W. Joseph Campbell

A silly season stew: Serving up the Watergate myth

In Debunking, Washington Post, Watergate myth on July 30, 2010 at 9:01 am

The silly season of journalism is upon us, producing a summer stew of media-driven myths.

Take, for example, the heroic-journalist myth of Watergate, one of 10 I address and debunk in my new book, Getting It Wrong.

The notion that the investigative reporting by Washington Post reporters Bob Woodward and Carl Bernstein brought down the corrupt presidency of Richard Nixon is, I write in Getting It Wrong, one of the most cherished stories American journalism tells about itself.

“But,” I further write, “to explain Watergate through the lens of the heroic-journalist is to abridge and misunderstand the scandal and to indulge in a particularly beguiling media-driven myth.”

It is, though, quite a hardy and versatile myth.

It’s sometimes casually asserted, as in a column the other day in a suburban Washington newspaper, the Falls Church (Virginia) News-Press. The column-writer flatly declared the Washington Post “brought down a U.S. president by its Watergate investigations in the early 1970s.”

On other occasions, the Watergate myth is asserted with gusto, as it was yesterday at the online site of the French business newspaper Les Echos, in a feature article about Katharine Graham. She was publisher of the Post during the Watergate period and beyond.

Les Echos declared that the Post “played a capital role in the disclosure of the scandal,” adding that Woodward and Bernstein, “after a meticulous investigation, were able to untangle the mysterious business of wiretappings, which led to the White House.”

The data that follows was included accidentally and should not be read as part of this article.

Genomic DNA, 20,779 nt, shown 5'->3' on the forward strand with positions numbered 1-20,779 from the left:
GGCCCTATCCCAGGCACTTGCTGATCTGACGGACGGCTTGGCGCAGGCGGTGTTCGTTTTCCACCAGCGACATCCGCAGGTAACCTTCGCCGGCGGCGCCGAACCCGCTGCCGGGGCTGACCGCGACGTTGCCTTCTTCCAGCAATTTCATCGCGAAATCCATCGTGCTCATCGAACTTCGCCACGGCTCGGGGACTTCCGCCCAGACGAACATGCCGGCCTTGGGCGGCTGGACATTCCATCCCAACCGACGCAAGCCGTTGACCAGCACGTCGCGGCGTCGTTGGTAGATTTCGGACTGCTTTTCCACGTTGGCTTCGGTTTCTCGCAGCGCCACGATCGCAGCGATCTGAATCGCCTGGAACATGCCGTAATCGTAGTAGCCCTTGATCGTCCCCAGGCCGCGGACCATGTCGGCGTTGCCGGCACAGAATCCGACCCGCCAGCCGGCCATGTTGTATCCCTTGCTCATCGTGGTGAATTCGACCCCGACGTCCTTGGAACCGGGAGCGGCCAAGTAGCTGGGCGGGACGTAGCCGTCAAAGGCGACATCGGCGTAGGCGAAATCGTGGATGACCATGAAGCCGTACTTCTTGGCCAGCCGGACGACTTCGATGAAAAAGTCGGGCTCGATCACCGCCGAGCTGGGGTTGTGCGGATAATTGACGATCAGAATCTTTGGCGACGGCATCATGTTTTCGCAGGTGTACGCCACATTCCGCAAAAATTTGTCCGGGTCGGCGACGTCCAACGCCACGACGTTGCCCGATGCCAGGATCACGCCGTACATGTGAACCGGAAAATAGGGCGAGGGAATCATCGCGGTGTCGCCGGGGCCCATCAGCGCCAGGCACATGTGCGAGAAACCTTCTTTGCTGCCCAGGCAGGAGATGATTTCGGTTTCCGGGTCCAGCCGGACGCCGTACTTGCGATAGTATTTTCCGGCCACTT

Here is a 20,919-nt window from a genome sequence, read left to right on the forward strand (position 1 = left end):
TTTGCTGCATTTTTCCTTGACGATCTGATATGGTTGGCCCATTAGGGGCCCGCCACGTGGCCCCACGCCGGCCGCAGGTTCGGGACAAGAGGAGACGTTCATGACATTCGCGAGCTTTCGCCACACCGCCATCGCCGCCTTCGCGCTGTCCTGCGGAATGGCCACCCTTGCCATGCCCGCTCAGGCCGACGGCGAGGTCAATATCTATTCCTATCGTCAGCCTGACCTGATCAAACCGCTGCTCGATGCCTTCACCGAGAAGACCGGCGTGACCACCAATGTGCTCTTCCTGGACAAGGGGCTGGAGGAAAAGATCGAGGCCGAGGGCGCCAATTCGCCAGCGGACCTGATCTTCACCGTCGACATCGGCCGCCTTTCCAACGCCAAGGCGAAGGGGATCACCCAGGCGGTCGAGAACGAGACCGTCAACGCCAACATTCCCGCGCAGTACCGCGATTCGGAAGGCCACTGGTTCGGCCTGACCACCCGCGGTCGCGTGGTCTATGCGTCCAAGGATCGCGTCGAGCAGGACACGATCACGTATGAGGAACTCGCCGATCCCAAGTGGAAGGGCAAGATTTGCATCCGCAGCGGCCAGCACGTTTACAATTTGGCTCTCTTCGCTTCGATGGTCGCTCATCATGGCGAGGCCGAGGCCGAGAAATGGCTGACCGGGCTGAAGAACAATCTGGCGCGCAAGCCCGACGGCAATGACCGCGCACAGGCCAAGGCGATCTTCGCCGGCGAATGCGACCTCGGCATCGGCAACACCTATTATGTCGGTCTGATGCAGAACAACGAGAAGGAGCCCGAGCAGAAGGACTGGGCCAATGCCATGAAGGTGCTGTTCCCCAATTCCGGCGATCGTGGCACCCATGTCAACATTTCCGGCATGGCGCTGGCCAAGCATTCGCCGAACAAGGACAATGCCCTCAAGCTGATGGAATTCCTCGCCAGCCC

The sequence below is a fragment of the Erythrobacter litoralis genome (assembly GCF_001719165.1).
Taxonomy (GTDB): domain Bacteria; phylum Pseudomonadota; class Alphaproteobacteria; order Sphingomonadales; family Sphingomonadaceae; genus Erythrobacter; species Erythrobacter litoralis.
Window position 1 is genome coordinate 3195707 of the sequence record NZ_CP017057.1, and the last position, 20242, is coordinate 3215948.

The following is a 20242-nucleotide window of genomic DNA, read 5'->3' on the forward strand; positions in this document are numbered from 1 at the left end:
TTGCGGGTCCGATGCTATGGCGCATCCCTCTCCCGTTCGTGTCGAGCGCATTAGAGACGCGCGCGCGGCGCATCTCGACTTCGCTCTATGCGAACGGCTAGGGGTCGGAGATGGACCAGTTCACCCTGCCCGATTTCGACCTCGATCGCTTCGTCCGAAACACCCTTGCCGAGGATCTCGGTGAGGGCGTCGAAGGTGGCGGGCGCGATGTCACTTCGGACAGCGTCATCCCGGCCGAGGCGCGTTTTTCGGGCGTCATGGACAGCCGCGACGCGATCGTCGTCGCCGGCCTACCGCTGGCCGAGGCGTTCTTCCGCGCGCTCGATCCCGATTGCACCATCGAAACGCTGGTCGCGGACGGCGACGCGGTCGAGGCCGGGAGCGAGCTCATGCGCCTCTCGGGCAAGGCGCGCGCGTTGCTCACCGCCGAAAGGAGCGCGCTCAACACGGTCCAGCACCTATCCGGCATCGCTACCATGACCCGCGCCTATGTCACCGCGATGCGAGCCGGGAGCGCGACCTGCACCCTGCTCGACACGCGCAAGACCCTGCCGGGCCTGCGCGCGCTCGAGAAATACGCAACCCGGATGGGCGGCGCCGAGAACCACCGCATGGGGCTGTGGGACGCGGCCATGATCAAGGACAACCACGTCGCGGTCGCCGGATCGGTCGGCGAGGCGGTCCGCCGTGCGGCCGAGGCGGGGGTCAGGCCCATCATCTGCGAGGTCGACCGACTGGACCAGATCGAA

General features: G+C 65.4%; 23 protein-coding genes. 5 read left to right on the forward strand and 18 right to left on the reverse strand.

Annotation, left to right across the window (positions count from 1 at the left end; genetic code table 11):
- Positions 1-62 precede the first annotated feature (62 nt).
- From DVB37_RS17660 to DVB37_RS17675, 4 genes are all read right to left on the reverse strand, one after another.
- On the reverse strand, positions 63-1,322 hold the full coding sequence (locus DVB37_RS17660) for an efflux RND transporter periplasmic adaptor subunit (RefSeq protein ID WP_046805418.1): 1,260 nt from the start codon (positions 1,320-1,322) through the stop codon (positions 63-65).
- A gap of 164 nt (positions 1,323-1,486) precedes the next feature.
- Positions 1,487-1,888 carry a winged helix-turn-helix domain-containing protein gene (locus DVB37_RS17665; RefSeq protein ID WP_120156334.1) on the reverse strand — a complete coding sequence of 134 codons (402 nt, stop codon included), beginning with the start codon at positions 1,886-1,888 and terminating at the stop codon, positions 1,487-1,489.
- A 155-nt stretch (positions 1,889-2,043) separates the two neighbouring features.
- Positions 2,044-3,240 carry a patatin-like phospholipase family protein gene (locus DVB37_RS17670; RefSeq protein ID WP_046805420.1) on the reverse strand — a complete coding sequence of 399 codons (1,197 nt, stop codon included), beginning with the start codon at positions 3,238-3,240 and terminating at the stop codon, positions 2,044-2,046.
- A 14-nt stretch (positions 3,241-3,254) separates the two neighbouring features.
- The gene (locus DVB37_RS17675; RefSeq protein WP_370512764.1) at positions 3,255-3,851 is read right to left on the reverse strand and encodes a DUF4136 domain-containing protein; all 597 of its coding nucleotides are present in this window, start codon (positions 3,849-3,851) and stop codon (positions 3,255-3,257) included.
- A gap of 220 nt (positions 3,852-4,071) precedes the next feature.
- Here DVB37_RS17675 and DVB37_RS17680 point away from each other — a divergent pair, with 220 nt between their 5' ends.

Les Echos failed to mention that Graham, herself, insisted the Post did not topple Nixon.

“Sometimes people accuse us of bringing down a president, which of course we didn’t do,” Graham said in 1997, at a program at the Newseum marking the scandal’s twenty-fifth anniversary.

“The processes that caused [Nixon’s] resignation were constitutional,” she insisted.

Woodward concurred, albeit in earthier terms: “To say that the press brought down Nixon, that’s horseshit.”

Nearly 20 men associated with Nixon’s White House or his 1972 reelection campaign were convicted of Watergate-related crimes and served time in jail. Nixon resigned in August 1974 to avoid certain impeachment.

As I write in Getting It Wrong:

“To roll up a scandal of such dimension required the collective if not always the coordinated forces of special prosecutors, federal judges, both houses of Congress, the Supreme Court, as well as the Justice Department and the FBI.”

Even then, I argue, Nixon likely would have served out his term if not for the audiotape recordings he secretly made of most conversations in the Oval Office of the White House. The Supreme Court in July 1974 ordered Nixon to surrender the tapes subpoenaed by the special Watergate prosecutor; the recording of June 23, 1972, captured Nixon plotting the cover-up.

Amid the tableau of prosecutors, courts, federal investigations, congressional panels, and the Supreme Court, the contributions of Woodward and Bernstein were modest.

And certainly not decisive.

WJC

Related:

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Twenty-one men associated with the presidency of Richard M. Nixon or his reelection campaign in 1972 were convicted of Watergate-related crimes, nineteen of whom went to prison.[i] Nixon himself resigned in August 1974, less than halfway through his second term, to avoid certain impeachment and conviction. By then it had become clear that Nixon had ordered senior aides to cover up the scandal’s signal crime, the burglary in June 1972 at the national headquarters of the rival Democratic Party at the Watergate office-apartment complex in Washington, D.C.

To roll up a scandal of such dimension required the collective if not always the coordinated forces of special prosecutors, federal judges, both houses of Congress, the Supreme Court, as well as the Justice Department and the FBI. Even then, Nixon likely would have served out his term if not for the audiotape recordings he secretly made of most conversations in the Oval Office of the White House. Only when compelled by the Supreme Court did Nixon surrender those recordings, which captured him plotting the cover-up and authorizing payments of thousands of dollars in hush money.


[i] See Harry F. Rosenthal, no headline, Associated Press (22 June 197). Retrieved from LexisNexis database.

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